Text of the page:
5. G. Piazza, “Cerebral venous thrombosis,” Circulation, vol. 125, no. 13, pp. 1704–1709, 2012. View at Publisher · View at Google Scholar · View at Scopus
  6. W. J. Munckhof, A. Krishnan, P. Kruger, and D. Looke, “Cavernous sinus thrombosis and meningitis from community-acquired methicillin-resistant Staphylococcus aureus infection,” Internal Medicine Journal, vol. 38, no. 4, pp. 283–287, 2008. View at Publisher · View at Google Scholar · View at Scopus
  7. P. Pavlovich, A. Looi, and J. Rootman, “Septic thrombosis of the cavernous sinus: two different mechanisms,” Orbit, vol. 25, no. 1, pp. 39–43, 2006. View at Publisher · View at Google Scholar · View at Scopus
  8. K. M. Einhaupl, A. Villringer, W. Meister et al., “Heparin treatment in sinus venous thrombosis,” The Lancet, vol. 338, no. 8767, pp. 597–600, 1991. View at Publisher · View at Google Scholar · View at Scopus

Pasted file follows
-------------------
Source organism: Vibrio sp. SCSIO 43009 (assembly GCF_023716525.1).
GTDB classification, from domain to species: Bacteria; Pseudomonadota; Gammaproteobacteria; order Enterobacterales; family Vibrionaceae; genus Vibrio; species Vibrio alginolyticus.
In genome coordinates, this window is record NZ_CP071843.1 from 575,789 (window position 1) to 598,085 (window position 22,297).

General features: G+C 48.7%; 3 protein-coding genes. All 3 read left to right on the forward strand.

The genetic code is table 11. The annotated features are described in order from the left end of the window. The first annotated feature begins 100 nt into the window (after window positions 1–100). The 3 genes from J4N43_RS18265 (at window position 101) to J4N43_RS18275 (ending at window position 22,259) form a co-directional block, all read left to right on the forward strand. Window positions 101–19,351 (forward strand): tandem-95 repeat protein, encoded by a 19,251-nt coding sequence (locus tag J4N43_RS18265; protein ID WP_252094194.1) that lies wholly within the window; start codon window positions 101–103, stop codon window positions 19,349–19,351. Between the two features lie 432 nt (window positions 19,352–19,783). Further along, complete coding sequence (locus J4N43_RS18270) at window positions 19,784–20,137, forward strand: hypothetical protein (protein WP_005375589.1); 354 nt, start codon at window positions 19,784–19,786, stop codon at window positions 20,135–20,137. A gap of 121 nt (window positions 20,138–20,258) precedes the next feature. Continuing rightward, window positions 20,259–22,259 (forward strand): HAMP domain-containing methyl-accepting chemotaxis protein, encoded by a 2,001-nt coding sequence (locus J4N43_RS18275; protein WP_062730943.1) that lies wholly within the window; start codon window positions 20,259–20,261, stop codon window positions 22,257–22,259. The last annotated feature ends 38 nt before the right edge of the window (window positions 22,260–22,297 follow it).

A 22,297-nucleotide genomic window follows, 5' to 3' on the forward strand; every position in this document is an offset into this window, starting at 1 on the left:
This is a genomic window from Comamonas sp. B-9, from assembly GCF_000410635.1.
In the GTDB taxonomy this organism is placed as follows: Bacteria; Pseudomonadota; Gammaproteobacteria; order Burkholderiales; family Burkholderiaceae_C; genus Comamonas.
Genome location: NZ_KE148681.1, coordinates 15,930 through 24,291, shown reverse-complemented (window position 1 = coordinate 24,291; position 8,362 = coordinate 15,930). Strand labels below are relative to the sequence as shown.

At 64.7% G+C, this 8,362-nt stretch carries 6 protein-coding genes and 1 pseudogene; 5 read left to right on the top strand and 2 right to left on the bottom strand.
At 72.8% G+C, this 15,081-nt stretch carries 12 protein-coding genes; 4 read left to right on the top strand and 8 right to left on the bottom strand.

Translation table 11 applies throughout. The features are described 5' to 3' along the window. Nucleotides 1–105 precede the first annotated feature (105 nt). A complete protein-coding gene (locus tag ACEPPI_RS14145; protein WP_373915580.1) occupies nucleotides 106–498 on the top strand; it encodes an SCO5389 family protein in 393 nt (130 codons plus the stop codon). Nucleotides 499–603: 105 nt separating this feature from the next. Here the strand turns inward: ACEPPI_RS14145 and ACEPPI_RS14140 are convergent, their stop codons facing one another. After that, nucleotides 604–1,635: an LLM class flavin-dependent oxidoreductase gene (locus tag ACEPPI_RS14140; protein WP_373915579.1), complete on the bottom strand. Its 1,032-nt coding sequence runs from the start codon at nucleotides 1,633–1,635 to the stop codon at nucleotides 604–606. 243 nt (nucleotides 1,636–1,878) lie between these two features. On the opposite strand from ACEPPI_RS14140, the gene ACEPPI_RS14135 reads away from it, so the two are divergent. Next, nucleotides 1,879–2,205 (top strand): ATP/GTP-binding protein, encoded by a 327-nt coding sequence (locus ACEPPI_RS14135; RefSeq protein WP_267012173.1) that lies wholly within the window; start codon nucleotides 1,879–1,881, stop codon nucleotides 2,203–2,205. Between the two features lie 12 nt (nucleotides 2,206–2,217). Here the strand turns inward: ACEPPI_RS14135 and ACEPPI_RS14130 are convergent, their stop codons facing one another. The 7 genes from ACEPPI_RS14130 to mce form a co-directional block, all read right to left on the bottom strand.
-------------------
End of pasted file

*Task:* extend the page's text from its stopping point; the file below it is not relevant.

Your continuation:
9. G. Saposnik, F. Barinagarrementeria, R. D. Brown et al., “Diagnosis and management of cerebral venous thrombosis: a statement for healthcare professionals from the American Heart Association/American Stroke Association,” Stroke, vol. 42, no. 4, pp. 1158–1192, 2011. View at Publisher · View at Google Scholar · View at Scopus
  10. M. Songu, N. Can, K. Onal et al., “Staphylococcus aureus cavernous sinus thrombosis mimicking complicated fungal sinusitis,” Ear, Nose & Throat Journal, vol. 91, no. 7, pp. E26–E30, 2012. View at Google Scholar